Trying To Remember


o genres just fold up in on themselves and fade away when we lose interest in them? It seems that way. At some point in the early aughts, journalists seemed to give up hope in IDM, moving ever so bravely onto dance music that wasn’t necessarily all that smart. And as the column inches started to shrink from any interest in the hyper-rhythmic interests of Autechre clones or faux-naïve rips of Boards of Canada, a funny thing happened: I lost interest too.

Despite the Tigerbeat clans protestations to the contrary, though, IDM is far from a dead proposition. And while the strain has mutated into a host of different forms, the Merck label is one of the few that soldiers on, nearly unchanged in the type of music that it releases. The above criticisms, in fact, could be lazily leveled at nearly any of the label’s groups, Deru included.

Deru is a solo artist who creates music fro both Merck and the Neo Ouija label. Those with any familiarity with IDM know that that means that he falls onto the side of the Scottish duo in the comparison above. But while BoC trade in a sort of music that evokes long-lost and slightly menacing memories, Deru prefers the cleaner and more technical side of the melody-driven arm of IDM.

Due attention is paid to the beats, but for the most part they act as basis for compositions to unfold over time, only rarely overpowering the mix. More indicative of Deru’s main interests lie in the end “Loki” wherein angelic voices that have been present for much of the track end up unadorned, intertwining with one another.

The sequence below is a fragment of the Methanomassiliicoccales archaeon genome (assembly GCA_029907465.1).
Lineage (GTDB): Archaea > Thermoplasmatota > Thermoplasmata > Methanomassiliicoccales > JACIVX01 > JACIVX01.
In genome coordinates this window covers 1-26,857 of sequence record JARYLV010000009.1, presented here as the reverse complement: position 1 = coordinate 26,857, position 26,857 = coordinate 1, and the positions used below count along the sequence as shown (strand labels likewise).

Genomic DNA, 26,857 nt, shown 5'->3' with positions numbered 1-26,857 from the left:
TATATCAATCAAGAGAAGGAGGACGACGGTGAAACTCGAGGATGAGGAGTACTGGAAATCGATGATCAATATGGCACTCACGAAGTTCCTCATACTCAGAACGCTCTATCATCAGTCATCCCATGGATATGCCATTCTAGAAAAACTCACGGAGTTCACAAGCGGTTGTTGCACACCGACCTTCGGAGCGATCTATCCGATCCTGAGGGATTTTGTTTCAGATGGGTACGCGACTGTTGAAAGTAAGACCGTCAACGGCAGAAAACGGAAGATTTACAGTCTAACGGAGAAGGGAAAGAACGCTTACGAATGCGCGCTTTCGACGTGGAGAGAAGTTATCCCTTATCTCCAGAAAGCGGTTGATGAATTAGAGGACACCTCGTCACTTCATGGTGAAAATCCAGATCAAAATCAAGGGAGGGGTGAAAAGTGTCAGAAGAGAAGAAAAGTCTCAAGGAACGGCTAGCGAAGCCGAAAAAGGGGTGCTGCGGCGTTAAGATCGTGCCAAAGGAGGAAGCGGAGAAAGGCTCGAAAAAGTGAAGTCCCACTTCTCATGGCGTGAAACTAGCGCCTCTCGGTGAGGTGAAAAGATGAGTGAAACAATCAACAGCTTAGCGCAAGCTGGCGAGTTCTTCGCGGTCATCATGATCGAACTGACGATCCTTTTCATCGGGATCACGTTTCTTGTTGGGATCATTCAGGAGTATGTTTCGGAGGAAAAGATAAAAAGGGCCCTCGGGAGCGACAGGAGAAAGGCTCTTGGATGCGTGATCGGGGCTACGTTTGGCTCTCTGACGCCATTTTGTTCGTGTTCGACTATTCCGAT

That being said, the outlier in all of this is the standout closer “Only the Circle,” which owes more to artists like Gas or Eluvium than Proem. Huge, layered drones work their way around the stereo spectrum, casually laying out a melody to latch onto. As a surprise ending, it makes the rest of the album pale in comparison and ends up making the whole thing nearly worth the journey.

At this point in its history, it’s hard to say how much classic IDM is needed to remind listeners that it’s still around. This album should serve that purpose fine, but it’s hard to recommend to people who have heard this brand of IDM before. Instead, regard it as a reminder that there is IDM out there still struggling to get heard and much of it’s worth a listen, even if you may know exactly how it’s going to turn out. Who knows? Maybe you’ll run into something like “Only The Circle” and get a chill or two.

Reviewed by: Charles Merwin

Reviewed on: 2005-02-16

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